Led by organizations including the influential Heritage Foundation, they have plans in play that would take decisions on abortions to the federal level — through a national ban, through courts or through presidential executive authority — and out of the hands of pesky electorates, like staunchly blue California voters.

Those who follow the slow decline of reproductive freedoms in America warn of three ways Californians could wind up without the reproductive healthcare access we take for granted.

The most obvious is a ban imposed by Congress. The new speaker of the House, Mike Johnson, spent eight years working for the ultra-conservative legal group Alliance Defending Freedom, helping to close abortion clinics and curtail reproductive rights. The ADF was behind the Dobbs case, and as a legislator Johnson has three times introduced bills that would ban abortion nationally.

With just a few more votes, a fourth attempt might actually pass.

"What worries me is that in spite of the will of the people in this country, we are one poor election outcome away from the risk of a nationwide abortion ban," Shannon Olivieri Hovis, the California director of Reproductive Freedom for All (formerly NARAL), told me Wednesday.

But if Congress can't deliver for white evangelicals, Trump could. Ziegler warns that if elected to another term, which polls seem to indicate is a possibility, "Trump can on his own do a lot to limit abortion access in states like California."

She pointed to the Comstock Act, a 150-year-old morals law.

She said there is a conservative push to interpret the Comstock Act as already providing a national abortion ban by preventing any item meant for use in an abortion to be mailed. That would cover not just medication but any item used in a surgical abortion, such as gloves or scalpels.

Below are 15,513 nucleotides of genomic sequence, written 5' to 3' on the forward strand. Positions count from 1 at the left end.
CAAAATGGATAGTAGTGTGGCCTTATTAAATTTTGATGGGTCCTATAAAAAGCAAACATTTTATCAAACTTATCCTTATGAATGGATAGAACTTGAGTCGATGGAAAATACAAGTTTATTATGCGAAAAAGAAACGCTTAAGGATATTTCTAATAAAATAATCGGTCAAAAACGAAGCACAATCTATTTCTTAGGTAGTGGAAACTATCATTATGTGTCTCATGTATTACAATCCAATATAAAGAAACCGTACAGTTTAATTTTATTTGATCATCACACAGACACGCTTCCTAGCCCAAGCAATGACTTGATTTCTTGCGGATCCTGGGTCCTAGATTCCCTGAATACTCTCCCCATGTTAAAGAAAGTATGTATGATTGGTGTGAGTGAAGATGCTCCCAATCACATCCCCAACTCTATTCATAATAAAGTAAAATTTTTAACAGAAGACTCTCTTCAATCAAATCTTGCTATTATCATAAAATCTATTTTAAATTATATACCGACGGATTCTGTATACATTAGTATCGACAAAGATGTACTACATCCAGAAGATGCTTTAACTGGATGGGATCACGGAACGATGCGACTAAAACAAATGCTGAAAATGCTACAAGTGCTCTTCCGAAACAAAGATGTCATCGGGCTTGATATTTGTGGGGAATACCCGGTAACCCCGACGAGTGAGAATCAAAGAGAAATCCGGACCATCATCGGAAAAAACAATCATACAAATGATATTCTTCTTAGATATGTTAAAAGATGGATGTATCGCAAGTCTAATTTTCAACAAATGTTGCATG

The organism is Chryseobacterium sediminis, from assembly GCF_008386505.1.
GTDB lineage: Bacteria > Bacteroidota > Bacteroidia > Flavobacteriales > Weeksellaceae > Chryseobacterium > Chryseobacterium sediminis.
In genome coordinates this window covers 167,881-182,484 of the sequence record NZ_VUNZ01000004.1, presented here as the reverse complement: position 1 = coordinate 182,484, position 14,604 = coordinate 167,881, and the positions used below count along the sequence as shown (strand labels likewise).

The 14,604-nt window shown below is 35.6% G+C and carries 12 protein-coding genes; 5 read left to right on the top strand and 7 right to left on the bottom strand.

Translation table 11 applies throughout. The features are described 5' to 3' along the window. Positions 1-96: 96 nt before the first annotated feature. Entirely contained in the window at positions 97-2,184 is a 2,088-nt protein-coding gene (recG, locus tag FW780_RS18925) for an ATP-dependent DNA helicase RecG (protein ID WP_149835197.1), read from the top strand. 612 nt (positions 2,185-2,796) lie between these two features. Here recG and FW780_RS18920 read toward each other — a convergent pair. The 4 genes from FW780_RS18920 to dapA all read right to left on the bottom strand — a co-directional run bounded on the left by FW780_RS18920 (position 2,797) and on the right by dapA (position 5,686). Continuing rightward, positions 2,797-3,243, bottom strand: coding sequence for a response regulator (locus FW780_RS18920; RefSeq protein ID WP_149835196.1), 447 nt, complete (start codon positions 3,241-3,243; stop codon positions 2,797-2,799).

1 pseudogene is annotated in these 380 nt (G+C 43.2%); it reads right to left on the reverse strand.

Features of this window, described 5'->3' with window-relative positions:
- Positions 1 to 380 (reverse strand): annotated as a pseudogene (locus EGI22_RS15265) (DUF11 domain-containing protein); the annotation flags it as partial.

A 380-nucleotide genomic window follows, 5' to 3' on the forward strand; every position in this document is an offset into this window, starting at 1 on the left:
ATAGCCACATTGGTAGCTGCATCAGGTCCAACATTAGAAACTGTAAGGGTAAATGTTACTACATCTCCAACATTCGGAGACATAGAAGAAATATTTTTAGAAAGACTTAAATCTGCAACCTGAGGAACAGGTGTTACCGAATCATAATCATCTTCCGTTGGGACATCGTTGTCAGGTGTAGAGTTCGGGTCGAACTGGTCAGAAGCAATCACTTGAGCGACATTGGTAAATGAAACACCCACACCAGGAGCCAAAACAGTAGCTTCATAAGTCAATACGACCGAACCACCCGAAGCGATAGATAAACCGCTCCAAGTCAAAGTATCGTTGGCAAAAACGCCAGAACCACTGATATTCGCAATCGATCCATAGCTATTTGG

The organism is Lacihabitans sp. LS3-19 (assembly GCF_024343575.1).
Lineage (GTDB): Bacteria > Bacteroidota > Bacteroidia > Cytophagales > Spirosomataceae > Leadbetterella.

The use of the Comstock Act to ban medication abortion is already being argued in court. But Ziegler said Trump could have a Republican Department of Justice launch prosecutions that would push the issue to his handpicked Supreme Court.

"Basically they are saying there is already a ban on abortion and all they need is a President Trump to enforce it and the Supreme Court to uphold it," she said.

But even if President Biden wins another term and Democrats keep the Senate, abortion access is far from safe. There are currently multiple federal court cases that could make it much harder, even in California, to access abortion.

And there are state efforts that are attempting not just to criminalize women seeking abortions but to make it illegal to help anyone obtain one, from driving them to the bus stop to being a medical provider in another state performing that abortion.

"Yes, we are winning elections but we are still living in a world where our judicial system no longer upholds the norms it was built upon," Sue Dunlap, the president and chief executive of Planned Parenthood Los Angeles, told me.